This photo above allows you to see the way in which the wines are layed down inside the box. Both the neck and body (including the lower half of the label) are held in place by thin pieces of wood with holes cut that fit to form. If you imagine these boxes being packed in Bordeaux, sent in trucks down to the docks, carried at sea across the Atlantic, rising and falling with the crest of the waves, then unloaded and shipped to our store here in California, you can see the potential for some contact between the label and the wood. A smear, perhaps. A bit of wear. Maybe a bit of the printing has been rubbed off. 

Now imagine that each of these bottles will cost $500 a piece and all sixty from your available allocation have sold out on pre-order. Which customers get the smudged, nicked-up labels and which ones get the flawless ones? Yikes! I don't know!

With spirits we have more problems with packaging than with labels. Take the Carpano Antica vermouth containers for example. We frequently see requests from customers to include the tin with their purchase. Yet, only three of the six bottles are packaged with the tin (I cut a fresh box open, which you can see in the above photo). The same thing happens with Diplomatico Rum. Sometimes the bottles come in tins, sometimes they don't. With some products we don't always get the packaging that the customers are looking for.

Then there's the case of how whisky boxes are delivered. Many are packaged in thin cardboard without dividers or any kind of protection. Often the gift box itself is what protects the bottle, so it might wind up with a scuff or a tear. Sometimes the box is delivered with an open gash, sometimes the box has creased corners, sometimes the delivery guys have damaged the boxes in transit and taken them completely out of their gift boxes, repackaging them in a non-descript wine box with plastic wrap over the top. 99 times out of 100, when a bottle of wine has a scratch on the label, that scratch happened during transit. 99 times out of 100, when a whisky box or tin has a tear, scratch, or dent, that damage happened during transit.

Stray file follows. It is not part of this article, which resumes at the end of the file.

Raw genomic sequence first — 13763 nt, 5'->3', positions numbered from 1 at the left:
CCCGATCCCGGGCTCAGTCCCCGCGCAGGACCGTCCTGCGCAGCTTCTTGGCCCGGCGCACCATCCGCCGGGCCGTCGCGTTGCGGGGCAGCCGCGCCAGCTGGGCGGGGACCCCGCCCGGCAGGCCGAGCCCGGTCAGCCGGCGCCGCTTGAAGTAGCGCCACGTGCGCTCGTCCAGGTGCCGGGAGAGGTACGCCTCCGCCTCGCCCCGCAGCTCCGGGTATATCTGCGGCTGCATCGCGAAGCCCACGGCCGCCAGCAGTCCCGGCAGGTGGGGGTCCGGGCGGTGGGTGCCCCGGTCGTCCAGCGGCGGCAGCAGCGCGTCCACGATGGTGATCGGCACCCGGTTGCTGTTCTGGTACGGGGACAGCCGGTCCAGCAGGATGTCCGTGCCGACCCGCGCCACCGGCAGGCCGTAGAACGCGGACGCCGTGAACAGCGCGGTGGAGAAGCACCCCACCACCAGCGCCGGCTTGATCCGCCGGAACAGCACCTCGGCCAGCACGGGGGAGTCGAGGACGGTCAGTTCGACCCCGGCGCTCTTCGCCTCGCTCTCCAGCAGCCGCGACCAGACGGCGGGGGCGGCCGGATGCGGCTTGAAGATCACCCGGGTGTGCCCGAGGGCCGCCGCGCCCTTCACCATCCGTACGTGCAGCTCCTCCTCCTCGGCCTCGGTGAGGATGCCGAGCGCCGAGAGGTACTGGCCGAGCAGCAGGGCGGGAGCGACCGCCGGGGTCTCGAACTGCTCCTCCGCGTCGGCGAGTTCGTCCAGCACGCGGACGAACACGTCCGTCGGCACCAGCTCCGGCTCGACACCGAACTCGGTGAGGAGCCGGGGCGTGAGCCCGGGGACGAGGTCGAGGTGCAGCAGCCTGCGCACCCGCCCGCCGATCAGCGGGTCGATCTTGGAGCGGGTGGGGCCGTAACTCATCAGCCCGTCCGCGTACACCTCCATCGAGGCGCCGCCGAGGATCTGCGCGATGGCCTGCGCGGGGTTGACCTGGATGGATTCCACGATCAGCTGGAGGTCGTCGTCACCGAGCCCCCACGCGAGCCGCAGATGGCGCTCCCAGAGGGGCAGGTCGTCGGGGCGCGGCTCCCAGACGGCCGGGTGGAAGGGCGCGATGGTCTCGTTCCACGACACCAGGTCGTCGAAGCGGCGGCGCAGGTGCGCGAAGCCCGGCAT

The guys who pack Bordeaux wines in their wooden crates never foresaw a market that would desire flawless labels. If they did, they never would have chosen a mode of transit that would endanger the aesthetic of these labels. The same goes for our Karuizawa bottler. Those bottles came in flimsy, thin, easily-damagable cardboard and with plain khaki color with absolutely zero dazzle. They never expected people would care so much about their condition, so they didn't do anything special to adorn these bottles or protect them during shipping. That's why they were creased, wrinkled, and imperfect upon arrival. Why would it matter how they looked? If a label was off-centered? If a crease cut across the front of the sticker?

But it does.

I can always guarantee our customers my 100% maximum effort in helping them find the bottle they need. I cannot, however, guarantee that bottle will arrive in packaging that is 100% flawless and perfect in every way. I wish I could.

-David Driscoll